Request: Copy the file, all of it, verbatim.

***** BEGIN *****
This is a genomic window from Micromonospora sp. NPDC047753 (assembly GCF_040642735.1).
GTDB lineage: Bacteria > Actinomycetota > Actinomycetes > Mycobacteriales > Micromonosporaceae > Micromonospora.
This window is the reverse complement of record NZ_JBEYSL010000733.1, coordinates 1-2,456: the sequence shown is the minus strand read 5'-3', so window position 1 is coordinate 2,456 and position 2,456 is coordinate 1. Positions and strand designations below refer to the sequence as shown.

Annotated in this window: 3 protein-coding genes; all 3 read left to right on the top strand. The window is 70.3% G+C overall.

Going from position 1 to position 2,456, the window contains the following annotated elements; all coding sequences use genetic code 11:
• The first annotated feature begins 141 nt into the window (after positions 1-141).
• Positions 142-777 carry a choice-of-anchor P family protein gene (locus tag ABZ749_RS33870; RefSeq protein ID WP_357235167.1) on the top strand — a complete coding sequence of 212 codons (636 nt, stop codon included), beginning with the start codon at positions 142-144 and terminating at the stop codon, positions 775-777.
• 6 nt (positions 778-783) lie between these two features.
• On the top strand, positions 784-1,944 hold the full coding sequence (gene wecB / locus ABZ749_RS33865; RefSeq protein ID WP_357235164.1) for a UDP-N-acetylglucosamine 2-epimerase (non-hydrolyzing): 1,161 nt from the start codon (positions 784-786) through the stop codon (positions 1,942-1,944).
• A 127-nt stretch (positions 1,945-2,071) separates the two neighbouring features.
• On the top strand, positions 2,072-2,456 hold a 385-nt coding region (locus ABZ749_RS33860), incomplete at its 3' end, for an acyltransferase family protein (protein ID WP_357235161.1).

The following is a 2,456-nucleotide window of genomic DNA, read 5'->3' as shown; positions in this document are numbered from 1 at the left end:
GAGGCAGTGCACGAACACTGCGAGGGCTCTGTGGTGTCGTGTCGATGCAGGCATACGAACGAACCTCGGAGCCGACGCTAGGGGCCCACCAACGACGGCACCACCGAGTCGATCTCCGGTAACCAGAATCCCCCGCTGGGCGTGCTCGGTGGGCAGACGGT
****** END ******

This is a genomic window from Micromonospora sp. NPDC047753 (assembly GCF_040642735.1).
GTDB lineage: Bacteria > Actinomycetota > Actinomycetes > Mycobacteriales > Micromonosporaceae > Micromonospora.
This window is the reverse complement of record NZ_JBEYSL010000733.1, coordinates 1-2,456: the sequence shown is the minus strand read 5'-3', so window position 1 is coordinate 2,456 and position 2,456 is coordinate 1. Positions and strand designations below refer to the sequence as shown.

Annotated in this window: 3 protein-coding genes; all 3 read left to right on the top strand. The window is 70.3% G+C overall.

Going from position 1 to position 2,456, the window contains the following annotated elements; all coding sequences use genetic code 11:
• The first annotated feature begins 141 nt into the window (after positions 1-141).
• Positions 142-777 carry a choice-of-anchor P family protein gene (locus tag ABZ749_RS33870; RefSeq protein ID WP_357235167.1) on the top strand — a complete coding sequence of 212 codons (636 nt, stop codon included), beginning with the start codon at positions 142-144 and terminating at the stop codon, positions 775-777.
• 6 nt (positions 778-783) lie between these two features.
• On the top strand, positions 784-1,944 hold the full coding sequence (gene wecB / locus ABZ749_RS33865; RefSeq protein ID WP_357235164.1) for a UDP-N-acetylglucosamine 2-epimerase (non-hydrolyzing): 1,161 nt from the start codon (positions 784-786) through the stop codon (positions 1,942-1,944).
• A 127-nt stretch (positions 1,945-2,071) separates the two neighbouring features.
• On the top strand, positions 2,072-2,456 hold a 385-nt coding region (locus ABZ749_RS33860), incomplete at its 3' end, for an acyltransferase family protein (protein ID WP_357235161.1).

The following is a 2,456-nucleotide window of genomic DNA, read 5'->3' as shown; positions in this document are numbered from 1 at the left end:
GAGGCAGTGCACGAACACTGCGAGGGCTCTGTGGTGTCGTGTCGATGCAGGCATACGAACGAACCTCGGAGCCGACGCTAGGGGCCCACCAACGACGGCACCACCGAGTCGATCTCCGGTAACCAGAATCCCCCGCTGGGCGTGCTCGGTGGGCAGACGGT